The Balochistan People's Party (BPP) has denounced a "frightening campaign of terrorizing by the new Iranian government" in a resolution passed at a party conference in Stockholm, Sweden.
The moderate Balochi opposition party declared that "Iran is a multinational state where the nations of Arabs, Balochs, Fars, Kurds, Turks, and Turkmen are living.
"Unfortunately there is only one nation within this geographical entity called Iran namely Fars or Persian dominates all aspects of its collective life. We know in any multinational state when the political, economical, cultural, and militarily components are systematically controlled by just one nation, consequently the others within that entity are inferior. Sadly, this is the case for Arabs, Balochs, Kurds, Turks, and Turkmen in Iran.
"The previous monarchist regime and the current theological government follow their system of chauvinistic policies by discriminating their own citizens for the reason that they have distinct language, culture, religion and background."
The party claims that the changing situation in Afghanistan and Iraq, where formerly persecuted ethnic and religious groups have won the right to self-determination, has prompted the current wave of state terrorism, land confiscation, imprisonment and murder against Iran's minorities. The election of Mahmoud Ahmadinejad has intensified the regime's ethnic chauvinism, "accompanied by a dramatic increase in the repression of all Iranian citizens, and in particular that of ethnic origin."
The BPP pointed to recent atrocities against Balochis as evidence of a wider campaign against minorities in Iran. In July, government forces destroyed thousand of Baloch people's homes in an area covering many kilometers in Chahbhar a port city in Balochistan. The demolitions were carried out to make way for a new base and residential area for Iranian security forces, but the regime refused to compensate or provide alternative housing for impoverished Balochi families affected by the policy.
In July 2005, Iranian paramilitary forces attacked the township of Nosraat Abaad - near Dozaap (Zahidan), the provincial capital of Balochistan - in order to arrest a man identified as Dorra Shabaksh. When the paramilitaries failed to arrest the man, they took revenge on the local population, resulting in killing of harmless Baloch women and children.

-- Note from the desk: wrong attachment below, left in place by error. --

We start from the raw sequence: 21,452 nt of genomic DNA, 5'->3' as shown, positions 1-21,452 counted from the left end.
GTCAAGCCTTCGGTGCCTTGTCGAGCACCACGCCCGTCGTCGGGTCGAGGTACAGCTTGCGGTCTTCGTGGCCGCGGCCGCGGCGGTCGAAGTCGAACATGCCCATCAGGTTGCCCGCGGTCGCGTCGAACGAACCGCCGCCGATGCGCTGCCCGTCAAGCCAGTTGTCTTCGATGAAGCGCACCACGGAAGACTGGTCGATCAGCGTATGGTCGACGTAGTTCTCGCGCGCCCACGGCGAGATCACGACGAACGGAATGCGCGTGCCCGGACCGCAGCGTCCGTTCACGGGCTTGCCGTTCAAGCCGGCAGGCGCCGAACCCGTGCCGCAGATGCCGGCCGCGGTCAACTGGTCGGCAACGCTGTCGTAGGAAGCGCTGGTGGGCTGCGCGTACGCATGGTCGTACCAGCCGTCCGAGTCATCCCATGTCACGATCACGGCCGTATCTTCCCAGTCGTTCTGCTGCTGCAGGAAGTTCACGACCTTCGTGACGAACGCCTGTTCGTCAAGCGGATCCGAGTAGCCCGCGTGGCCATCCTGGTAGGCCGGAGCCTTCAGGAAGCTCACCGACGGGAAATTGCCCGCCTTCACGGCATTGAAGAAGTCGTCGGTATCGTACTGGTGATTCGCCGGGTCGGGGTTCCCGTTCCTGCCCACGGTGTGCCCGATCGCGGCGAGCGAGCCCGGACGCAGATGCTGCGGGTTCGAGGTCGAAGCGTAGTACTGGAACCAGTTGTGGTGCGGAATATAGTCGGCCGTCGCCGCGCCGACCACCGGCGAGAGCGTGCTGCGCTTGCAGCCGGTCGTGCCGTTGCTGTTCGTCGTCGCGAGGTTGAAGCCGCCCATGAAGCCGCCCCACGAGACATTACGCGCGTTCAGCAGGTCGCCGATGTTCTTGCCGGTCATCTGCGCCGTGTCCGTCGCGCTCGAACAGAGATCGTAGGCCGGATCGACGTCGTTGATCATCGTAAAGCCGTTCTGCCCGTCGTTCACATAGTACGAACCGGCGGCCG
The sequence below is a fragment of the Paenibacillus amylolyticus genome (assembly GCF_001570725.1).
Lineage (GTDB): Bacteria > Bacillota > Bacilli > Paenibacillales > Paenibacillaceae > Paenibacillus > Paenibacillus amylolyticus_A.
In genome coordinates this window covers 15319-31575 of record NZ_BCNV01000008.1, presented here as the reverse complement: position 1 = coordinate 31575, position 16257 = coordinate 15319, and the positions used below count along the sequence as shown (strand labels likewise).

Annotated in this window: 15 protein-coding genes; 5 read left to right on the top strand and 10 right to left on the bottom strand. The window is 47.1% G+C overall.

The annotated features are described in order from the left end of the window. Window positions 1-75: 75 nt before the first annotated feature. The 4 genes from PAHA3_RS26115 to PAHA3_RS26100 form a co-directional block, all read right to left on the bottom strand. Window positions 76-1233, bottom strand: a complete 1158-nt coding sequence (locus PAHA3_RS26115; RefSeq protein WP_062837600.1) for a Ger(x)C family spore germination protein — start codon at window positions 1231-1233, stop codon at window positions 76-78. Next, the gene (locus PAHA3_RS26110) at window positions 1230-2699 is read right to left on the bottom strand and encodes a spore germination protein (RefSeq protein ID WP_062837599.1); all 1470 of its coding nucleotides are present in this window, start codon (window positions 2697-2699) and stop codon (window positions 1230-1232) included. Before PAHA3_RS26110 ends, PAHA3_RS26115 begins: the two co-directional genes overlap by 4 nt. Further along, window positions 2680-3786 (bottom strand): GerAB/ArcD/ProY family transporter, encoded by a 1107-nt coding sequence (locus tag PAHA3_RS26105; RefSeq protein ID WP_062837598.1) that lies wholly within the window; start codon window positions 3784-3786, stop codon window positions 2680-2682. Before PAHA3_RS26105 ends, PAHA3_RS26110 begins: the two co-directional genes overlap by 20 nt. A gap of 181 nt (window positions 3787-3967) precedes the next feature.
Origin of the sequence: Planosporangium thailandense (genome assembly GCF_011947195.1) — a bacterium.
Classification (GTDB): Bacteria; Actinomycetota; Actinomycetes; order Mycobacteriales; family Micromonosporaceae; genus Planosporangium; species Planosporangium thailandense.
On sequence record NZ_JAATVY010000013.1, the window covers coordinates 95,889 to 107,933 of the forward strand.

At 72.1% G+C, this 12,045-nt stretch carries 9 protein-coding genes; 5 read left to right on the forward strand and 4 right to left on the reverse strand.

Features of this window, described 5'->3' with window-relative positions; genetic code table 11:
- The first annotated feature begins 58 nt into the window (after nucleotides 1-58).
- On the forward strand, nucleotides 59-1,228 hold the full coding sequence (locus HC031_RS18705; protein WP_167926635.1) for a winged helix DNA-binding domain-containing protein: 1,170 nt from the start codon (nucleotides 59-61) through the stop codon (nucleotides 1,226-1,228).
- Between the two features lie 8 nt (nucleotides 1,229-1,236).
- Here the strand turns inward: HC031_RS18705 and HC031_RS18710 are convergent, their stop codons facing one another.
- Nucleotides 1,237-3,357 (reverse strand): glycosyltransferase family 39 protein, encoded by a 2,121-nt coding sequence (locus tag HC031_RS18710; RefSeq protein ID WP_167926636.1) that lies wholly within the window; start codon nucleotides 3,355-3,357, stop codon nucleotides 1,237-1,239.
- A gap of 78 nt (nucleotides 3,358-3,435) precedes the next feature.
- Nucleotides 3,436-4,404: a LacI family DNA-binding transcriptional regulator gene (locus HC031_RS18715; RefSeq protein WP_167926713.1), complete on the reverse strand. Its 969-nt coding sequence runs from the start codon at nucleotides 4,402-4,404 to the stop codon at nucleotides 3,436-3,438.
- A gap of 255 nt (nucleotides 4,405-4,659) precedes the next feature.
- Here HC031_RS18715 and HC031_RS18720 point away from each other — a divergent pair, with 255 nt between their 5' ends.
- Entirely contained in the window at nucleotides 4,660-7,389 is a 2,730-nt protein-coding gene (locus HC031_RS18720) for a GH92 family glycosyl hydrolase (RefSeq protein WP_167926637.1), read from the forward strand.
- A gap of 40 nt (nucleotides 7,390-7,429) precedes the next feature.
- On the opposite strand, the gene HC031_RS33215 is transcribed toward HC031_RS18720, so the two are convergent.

In August 2005, helicopter gunships attacked the village of Yakoob Bazaar in the Bahoo Klaat area of Balochistan. The regime had accused the villagers of assisting Balochi rebel fighters in the abduction of two Iranian soldiers. In September, Houshang Baameri, an ethnic Balochi, was executed in the city of Pahrah after the regime accused him of killing two Iranian paramilitaries.
The BPP criticised Ahmadinejad's appointment of Shia extremist and Farsi supremacist Habibulah Dahmarde as provincial governor of Balochistan, where much of the population is Sunni. The appointment led to the resignation of two Balochi members of the Majlis (parliament), Paymaan Frozesh and Gol Mohammed Baamari.
The BPP also highlighted the plight of the Ahwazi Arabs in Khuzestan, who are being subjected to a campaign of forced migration as a result of the regime's ethnic restructuring policies in the province. The recent violent suppression of Iranian Kurds demonstrating peacefully against the killings of Kurdish opposition activists by state agents was also condemned by the BPP.
Nasser Ban-Assad, spokesman for the British Ahwazi Friendship Society (BAFS), said: "We stand in solidarity with the Balochis, who are being brutally oppressed by the Iranian regime. We call on the international community to act against state terror and ethnic oppression in Iran, just as it acted against the ethnic cleansing of ethnic Albanians in Kosovo. Iran's non-Farsi ethnic minorities - who represent around half the Iranian population - are united in their desire to see an end to this violent and oppressive regime and the creation of a multi-ethnic, democratic, federal and secular state."